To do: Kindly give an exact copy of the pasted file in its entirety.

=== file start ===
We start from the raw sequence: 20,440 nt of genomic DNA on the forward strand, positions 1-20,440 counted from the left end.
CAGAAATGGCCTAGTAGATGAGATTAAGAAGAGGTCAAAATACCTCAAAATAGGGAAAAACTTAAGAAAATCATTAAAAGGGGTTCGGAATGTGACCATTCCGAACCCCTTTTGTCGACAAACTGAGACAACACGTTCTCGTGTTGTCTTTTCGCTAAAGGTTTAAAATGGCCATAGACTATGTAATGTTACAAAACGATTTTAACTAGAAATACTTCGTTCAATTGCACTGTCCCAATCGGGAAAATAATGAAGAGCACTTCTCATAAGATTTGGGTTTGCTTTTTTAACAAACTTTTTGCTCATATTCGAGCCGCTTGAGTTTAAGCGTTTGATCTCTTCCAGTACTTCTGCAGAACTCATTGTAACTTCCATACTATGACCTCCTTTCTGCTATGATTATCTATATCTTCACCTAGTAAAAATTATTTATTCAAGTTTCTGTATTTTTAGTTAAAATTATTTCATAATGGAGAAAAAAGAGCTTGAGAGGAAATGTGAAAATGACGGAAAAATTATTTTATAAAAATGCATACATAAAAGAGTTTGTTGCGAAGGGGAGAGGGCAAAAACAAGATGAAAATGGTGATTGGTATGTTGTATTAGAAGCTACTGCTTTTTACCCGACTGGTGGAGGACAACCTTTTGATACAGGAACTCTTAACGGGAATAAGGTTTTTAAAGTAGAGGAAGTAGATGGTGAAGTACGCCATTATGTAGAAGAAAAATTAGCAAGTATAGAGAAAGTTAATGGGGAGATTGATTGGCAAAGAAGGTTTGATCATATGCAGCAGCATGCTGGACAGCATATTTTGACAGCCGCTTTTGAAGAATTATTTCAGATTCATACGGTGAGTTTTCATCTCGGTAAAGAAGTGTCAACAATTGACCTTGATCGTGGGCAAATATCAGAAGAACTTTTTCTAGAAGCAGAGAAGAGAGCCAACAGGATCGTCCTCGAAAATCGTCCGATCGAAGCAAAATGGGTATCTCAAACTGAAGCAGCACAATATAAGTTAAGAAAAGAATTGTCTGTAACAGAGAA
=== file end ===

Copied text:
We start from the raw sequence: 20,440 nt of genomic DNA on the forward strand, positions 1-20,440 counted from the left end.
CAGAAATGGCCTAGTAGATGAGATTAAGAAGAGGTCAAAATACCTCAAAATAGGGAAAAACTTAAGAAAATCATTAAAAGGGGTTCGGAATGTGACCATTCCGAACCCCTTTTGTCGACAAACTGAGACAACACGTTCTCGTGTTGTCTTTTCGCTAAAGGTTTAAAATGGCCATAGACTATGTAATGTTACAAAACGATTTTAACTAGAAATACTTCGTTCAATTGCACTGTCCCAATCGGGAAAATAATGAAGAGCACTTCTCATAAGATTTGGGTTTGCTTTTTTAACAAACTTTTTGCTCATATTCGAGCCGCTTGAGTTTAAGCGTTTGATCTCTTCCAGTACTTCTGCAGAACTCATTGTAACTTCCATACTATGACCTCCTTTCTGCTATGATTATCTATATCTTCACCTAGTAAAAATTATTTATTCAAGTTTCTGTATTTTTAGTTAAAATTATTTCATAATGGAGAAAAAAGAGCTTGAGAGGAAATGTGAAAATGACGGAAAAATTATTTTATAAAAATGCATACATAAAAGAGTTTGTTGCGAAGGGGAGAGGGCAAAAACAAGATGAAAATGGTGATTGGTATGTTGTATTAGAAGCTACTGCTTTTTACCCGACTGGTGGAGGACAACCTTTTGATACAGGAACTCTTAACGGGAATAAGGTTTTTAAAGTAGAGGAAGTAGATGGTGAAGTACGCCATTATGTAGAAGAAAAATTAGCAAGTATAGAGAAAGTTAATGGGGAGATTGATTGGCAAAGAAGGTTTGATCATATGCAGCAGCATGCTGGACAGCATATTTTGACAGCCGCTTTTGAAGAATTATTTCAGATTCATACGGTGAGTTTTCATCTCGGTAAAGAAGTGTCAACAATTGACCTTGATCGTGGGCAAATATCAGAAGAACTTTTTCTAGAAGCAGAGAAGAGAGCCAACAGGATCGTCCTCGAAAATCGTCCGATCGAAGCAAAATGGGTATCTCAAACTGAAGCAGCACAATATAAGTTAAGAAAAGAATTGTCTGTAACAGAGAA